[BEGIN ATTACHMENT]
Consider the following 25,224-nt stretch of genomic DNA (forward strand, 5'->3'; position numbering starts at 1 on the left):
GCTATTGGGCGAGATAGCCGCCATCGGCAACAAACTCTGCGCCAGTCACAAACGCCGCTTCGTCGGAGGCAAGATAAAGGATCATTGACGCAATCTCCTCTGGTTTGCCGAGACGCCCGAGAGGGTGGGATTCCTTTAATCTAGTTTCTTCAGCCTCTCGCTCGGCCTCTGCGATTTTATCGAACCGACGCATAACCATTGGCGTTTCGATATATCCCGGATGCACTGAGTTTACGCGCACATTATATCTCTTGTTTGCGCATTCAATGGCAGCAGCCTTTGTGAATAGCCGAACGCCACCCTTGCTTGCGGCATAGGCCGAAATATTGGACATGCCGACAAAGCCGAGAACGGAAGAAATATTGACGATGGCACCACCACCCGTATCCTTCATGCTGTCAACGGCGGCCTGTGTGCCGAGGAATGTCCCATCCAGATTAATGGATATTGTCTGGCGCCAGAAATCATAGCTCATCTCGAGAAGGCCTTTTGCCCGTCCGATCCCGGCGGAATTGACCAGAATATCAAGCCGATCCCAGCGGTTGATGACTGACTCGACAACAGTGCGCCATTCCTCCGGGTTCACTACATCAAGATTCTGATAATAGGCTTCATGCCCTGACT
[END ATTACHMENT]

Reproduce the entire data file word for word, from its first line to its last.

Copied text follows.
Consider the following 25,224-nt stretch of genomic DNA (forward strand, 5'->3'; position numbering starts at 1 on the left):
GCTATTGGGCGAGATAGCCGCCATCGGCAACAAACTCTGCGCCAGTCACAAACGCCGCTTCGTCGGAGGCAAGATAAAGGATCATTGACGCAATCTCCTCTGGTTTGCCGAGACGCCCGAGAGGGTGGGATTCCTTTAATCTAGTTTCTTCAGCCTCTCGCTCGGCCTCTGCGATTTTATCGAACCGACGCATAACCATTGGCGTTTCGATATATCCCGGATGCACTGAGTTTACGCGCACATTATATCTCTTGTTTGCGCATTCAATGGCAGCAGCCTTTGTGAATAGCCGAACGCCACCCTTGCTTGCGGCATAGGCCGAAATATTGGACATGCCGACAAAGCCGAGAACGGAAGAAATATTGACGATGGCACCACCACCCGTATCCTTCATGCTGTCAACGGCGGCCTGTGTGCCGAGGAATGTCCCATCCAGATTAATGGATATTGTCTGGCGCCAGAAATCATAGCTCATCTCGAGAAGGCCTTTTGCCCGTCCGATCCCGGCGGAATTGACCAGAATATCAAGCCGATCCCAGCGGTTGATGACTGACTCGACAACAGTGCGCCATTCCTCCGGGTTCACTACATCAAGATTCTGATAATAGGCTTCATGCCCTGACT